Among the evergreen trees surrounding our home is a Western Hemlock that appeared to be dying. We asked an arborist to come and remove it and he was willing to take it down, but encouraged us to leave a ‘snag’ for wildlife. If we didn’t like the look of it he’d come back and remove it later.
According to Conservation Northwest “Standing dead trees, called snags, provide birds and mammals with shelter to raise young and raptors with unobstructed vantage points. Large downed trees also provide important habitat for wildlife. Hundreds of species of birds, mammals, amphibians, reptiles and fish benefit from snags for food, nesting or shelter! ”
We have plenty of other trees in our yard and weren’t sure a snag was necessary but decided to take his advice and leave it standing. It would be nice to have a woodpecker take up residence there.
It looked kind of funny and we wondered if we’d made the right decision.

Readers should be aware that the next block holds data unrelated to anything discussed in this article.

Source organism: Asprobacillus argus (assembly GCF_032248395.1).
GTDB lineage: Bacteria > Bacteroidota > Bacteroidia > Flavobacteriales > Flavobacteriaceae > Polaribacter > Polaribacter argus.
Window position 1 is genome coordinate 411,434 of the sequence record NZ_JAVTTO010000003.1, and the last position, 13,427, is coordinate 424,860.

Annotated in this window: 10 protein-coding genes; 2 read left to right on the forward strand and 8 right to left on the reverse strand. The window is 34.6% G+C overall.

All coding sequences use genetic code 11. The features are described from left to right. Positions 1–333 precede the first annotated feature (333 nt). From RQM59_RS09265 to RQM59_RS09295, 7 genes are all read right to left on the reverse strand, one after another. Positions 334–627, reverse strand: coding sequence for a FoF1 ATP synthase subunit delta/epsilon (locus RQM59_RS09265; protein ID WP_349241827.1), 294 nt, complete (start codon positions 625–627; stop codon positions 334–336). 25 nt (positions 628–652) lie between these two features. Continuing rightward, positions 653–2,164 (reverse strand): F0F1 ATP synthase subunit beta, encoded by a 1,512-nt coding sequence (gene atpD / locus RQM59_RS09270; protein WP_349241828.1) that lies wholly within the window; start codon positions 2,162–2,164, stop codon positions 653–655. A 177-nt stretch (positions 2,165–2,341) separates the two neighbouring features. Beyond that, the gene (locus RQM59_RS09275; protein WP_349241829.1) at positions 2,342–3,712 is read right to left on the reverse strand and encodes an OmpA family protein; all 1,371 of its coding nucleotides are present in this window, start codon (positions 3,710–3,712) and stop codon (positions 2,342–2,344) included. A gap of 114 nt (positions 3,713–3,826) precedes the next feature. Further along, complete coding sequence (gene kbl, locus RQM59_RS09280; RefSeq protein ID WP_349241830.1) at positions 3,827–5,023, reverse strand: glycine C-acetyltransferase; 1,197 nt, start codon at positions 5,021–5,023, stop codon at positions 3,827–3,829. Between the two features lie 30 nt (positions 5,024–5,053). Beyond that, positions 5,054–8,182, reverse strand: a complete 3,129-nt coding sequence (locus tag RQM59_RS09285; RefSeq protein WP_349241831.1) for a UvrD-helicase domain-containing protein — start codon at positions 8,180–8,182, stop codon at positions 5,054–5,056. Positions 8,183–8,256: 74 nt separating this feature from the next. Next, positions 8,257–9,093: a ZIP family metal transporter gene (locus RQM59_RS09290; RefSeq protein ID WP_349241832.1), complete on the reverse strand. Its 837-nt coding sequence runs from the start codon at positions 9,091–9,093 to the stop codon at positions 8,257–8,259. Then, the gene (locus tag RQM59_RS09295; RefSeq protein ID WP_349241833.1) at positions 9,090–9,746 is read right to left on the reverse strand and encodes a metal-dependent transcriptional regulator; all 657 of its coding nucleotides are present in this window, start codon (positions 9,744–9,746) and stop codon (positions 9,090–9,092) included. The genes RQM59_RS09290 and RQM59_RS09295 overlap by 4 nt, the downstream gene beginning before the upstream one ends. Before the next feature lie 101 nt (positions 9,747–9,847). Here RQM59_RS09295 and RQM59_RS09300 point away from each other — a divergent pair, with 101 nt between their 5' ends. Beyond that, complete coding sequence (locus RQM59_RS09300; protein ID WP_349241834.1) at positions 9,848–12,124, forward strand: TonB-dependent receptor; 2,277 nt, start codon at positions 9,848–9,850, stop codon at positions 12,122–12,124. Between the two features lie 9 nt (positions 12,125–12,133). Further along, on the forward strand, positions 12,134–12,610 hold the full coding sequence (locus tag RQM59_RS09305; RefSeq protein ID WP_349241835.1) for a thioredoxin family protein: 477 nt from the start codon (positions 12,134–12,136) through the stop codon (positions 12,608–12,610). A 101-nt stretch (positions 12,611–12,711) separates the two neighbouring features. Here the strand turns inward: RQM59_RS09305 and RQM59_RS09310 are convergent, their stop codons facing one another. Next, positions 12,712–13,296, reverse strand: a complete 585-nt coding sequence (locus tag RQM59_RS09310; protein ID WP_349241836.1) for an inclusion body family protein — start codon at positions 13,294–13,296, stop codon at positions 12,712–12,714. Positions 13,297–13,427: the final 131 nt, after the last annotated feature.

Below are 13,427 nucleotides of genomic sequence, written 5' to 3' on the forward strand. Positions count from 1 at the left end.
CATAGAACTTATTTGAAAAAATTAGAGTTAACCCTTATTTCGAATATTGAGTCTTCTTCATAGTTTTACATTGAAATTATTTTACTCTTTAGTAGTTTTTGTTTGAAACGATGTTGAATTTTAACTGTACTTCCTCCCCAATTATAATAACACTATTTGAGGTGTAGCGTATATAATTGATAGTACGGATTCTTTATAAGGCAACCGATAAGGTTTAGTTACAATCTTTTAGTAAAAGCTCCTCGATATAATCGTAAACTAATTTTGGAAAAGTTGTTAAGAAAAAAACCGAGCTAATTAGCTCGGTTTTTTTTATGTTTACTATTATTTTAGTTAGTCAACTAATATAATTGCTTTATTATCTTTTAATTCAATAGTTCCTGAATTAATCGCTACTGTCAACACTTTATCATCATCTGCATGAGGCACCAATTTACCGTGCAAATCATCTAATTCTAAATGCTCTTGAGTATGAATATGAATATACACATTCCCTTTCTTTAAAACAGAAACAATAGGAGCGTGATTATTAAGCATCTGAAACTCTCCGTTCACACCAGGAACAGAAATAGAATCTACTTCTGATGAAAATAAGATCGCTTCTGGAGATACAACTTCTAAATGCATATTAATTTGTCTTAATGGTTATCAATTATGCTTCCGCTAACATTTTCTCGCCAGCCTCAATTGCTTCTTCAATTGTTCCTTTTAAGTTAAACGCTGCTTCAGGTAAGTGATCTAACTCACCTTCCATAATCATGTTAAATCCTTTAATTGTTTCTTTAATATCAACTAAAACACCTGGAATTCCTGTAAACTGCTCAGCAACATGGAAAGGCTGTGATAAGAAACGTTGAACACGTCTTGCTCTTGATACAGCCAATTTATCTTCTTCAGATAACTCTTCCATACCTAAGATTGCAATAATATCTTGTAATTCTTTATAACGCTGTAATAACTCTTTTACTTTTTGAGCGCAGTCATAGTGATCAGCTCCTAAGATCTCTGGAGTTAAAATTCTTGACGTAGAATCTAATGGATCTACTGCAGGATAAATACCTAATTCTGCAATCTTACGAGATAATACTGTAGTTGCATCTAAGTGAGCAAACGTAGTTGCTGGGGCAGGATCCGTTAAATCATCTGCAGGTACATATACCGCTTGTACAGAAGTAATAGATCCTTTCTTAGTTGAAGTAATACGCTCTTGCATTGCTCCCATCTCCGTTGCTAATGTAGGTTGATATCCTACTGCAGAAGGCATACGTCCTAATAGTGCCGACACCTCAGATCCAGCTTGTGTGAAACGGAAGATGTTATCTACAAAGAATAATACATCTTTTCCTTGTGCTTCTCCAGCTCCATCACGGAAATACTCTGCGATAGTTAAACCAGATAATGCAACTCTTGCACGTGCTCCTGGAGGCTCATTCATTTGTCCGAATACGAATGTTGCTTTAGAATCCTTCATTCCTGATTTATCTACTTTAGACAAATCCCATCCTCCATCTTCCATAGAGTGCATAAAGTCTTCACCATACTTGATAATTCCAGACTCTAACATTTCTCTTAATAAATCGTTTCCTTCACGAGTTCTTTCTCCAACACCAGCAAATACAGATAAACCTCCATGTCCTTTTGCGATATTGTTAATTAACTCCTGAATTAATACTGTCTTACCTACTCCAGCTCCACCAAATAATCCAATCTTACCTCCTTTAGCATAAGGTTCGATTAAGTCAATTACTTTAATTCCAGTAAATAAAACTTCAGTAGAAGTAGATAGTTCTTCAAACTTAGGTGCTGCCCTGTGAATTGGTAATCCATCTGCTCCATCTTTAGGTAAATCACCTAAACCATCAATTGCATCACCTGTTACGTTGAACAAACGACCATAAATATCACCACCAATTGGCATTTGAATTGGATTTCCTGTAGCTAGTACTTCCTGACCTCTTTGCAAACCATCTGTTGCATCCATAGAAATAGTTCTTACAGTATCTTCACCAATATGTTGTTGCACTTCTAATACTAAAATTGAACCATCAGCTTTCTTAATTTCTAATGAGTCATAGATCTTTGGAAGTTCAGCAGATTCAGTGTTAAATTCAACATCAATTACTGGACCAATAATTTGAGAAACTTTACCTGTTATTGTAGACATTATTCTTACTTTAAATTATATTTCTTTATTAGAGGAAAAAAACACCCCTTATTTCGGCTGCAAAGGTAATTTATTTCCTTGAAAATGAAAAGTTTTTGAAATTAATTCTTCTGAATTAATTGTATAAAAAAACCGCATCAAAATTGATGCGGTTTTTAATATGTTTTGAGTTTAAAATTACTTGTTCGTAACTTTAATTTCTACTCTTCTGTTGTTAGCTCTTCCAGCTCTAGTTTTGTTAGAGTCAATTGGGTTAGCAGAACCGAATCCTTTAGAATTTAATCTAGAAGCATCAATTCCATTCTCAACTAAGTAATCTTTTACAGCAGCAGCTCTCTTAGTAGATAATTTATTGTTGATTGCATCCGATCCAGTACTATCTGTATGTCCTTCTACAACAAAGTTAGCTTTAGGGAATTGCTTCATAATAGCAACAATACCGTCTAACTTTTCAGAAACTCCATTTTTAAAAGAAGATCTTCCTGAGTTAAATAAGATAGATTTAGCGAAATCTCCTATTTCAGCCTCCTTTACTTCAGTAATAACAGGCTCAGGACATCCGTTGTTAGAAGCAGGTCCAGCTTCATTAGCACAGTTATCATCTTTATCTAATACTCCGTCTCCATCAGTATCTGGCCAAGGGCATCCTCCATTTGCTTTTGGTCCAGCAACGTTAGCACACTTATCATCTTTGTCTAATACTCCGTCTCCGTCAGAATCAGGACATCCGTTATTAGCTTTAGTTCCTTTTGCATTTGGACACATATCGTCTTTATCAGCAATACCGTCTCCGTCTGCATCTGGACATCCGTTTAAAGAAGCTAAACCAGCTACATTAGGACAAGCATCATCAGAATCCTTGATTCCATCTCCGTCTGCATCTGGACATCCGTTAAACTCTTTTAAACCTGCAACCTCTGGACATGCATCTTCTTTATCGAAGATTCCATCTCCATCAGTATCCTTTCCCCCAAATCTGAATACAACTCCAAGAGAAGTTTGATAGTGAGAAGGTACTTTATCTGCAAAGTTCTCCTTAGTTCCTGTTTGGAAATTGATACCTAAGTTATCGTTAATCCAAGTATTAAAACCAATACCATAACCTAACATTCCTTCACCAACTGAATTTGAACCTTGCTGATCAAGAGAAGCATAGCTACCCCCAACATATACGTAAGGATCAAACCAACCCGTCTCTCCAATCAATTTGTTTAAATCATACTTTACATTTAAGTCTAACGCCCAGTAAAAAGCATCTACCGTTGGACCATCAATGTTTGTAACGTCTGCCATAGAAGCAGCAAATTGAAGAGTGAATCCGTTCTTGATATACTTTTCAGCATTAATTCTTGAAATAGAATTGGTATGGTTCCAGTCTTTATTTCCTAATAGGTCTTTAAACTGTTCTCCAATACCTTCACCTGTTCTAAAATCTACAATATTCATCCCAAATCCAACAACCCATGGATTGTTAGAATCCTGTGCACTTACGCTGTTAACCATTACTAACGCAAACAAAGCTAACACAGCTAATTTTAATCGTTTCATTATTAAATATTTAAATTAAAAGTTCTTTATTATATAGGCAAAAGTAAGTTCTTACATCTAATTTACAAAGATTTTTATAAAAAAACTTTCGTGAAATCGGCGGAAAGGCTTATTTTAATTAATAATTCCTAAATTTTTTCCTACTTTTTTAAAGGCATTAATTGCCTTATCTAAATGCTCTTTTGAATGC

And then last week after dark I saw the form of an owl perched on one of the limbs. Though I’ve heard their calls in the night, I’d never seen one in the wild – outside of a zoo or other wildlife sanctuary.
I stood (with my umbrella in the rain) and watched him as he stared at the ground below. He took no notice of me while I stood beneath taking pictures of him. Why should he? He owned the night.
Honestly I was thrilled – and a bit unsettled too.
It’s a bird of prey.
And while I’m happy if he takes the rodents making mole hills in our yard, I’m also concerned about creatures larger than that.
I will need to remain vigilant.